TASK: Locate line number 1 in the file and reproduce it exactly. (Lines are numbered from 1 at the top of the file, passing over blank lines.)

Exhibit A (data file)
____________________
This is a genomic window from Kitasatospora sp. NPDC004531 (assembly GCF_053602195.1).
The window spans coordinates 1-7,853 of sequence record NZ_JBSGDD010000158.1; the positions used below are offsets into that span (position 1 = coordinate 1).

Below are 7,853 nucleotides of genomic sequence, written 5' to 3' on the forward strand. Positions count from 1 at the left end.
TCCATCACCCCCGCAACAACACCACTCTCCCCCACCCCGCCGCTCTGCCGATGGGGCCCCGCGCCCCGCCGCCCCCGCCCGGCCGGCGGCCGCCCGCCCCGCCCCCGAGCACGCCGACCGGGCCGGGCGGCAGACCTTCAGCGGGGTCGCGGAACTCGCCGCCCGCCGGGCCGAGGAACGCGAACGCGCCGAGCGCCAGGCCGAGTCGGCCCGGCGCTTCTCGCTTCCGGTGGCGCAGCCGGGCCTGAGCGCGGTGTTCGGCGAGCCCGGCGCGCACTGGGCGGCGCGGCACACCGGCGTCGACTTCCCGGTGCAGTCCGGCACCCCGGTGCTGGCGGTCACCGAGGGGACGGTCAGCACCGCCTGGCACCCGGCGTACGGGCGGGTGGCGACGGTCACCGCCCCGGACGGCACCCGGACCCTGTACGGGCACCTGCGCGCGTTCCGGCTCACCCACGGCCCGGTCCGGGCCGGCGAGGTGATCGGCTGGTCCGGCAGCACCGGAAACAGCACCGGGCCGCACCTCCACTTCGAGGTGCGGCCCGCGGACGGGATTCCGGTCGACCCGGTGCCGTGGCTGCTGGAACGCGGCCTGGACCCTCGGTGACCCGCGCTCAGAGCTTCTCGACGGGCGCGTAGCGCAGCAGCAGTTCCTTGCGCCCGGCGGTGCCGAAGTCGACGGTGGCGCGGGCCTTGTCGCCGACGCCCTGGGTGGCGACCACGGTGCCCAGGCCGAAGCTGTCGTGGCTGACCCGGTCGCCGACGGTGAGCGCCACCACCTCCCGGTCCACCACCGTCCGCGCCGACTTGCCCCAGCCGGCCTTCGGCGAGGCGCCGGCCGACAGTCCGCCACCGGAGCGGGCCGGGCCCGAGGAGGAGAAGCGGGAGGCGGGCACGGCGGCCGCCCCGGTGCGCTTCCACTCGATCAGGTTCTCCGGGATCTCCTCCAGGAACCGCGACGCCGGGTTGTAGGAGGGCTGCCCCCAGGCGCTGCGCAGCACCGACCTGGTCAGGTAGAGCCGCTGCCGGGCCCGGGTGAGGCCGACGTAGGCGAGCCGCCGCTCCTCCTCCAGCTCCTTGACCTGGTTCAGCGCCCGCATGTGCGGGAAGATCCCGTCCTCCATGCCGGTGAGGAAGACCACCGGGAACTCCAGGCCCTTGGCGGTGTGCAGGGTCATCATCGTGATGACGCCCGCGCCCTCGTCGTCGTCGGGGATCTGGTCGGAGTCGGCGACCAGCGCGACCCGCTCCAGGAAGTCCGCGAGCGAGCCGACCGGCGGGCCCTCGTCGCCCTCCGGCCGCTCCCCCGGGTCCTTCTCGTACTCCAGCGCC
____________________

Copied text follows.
This is a genomic window from Kitasatospora sp. NPDC004531 (assembly GCF_053602195.1).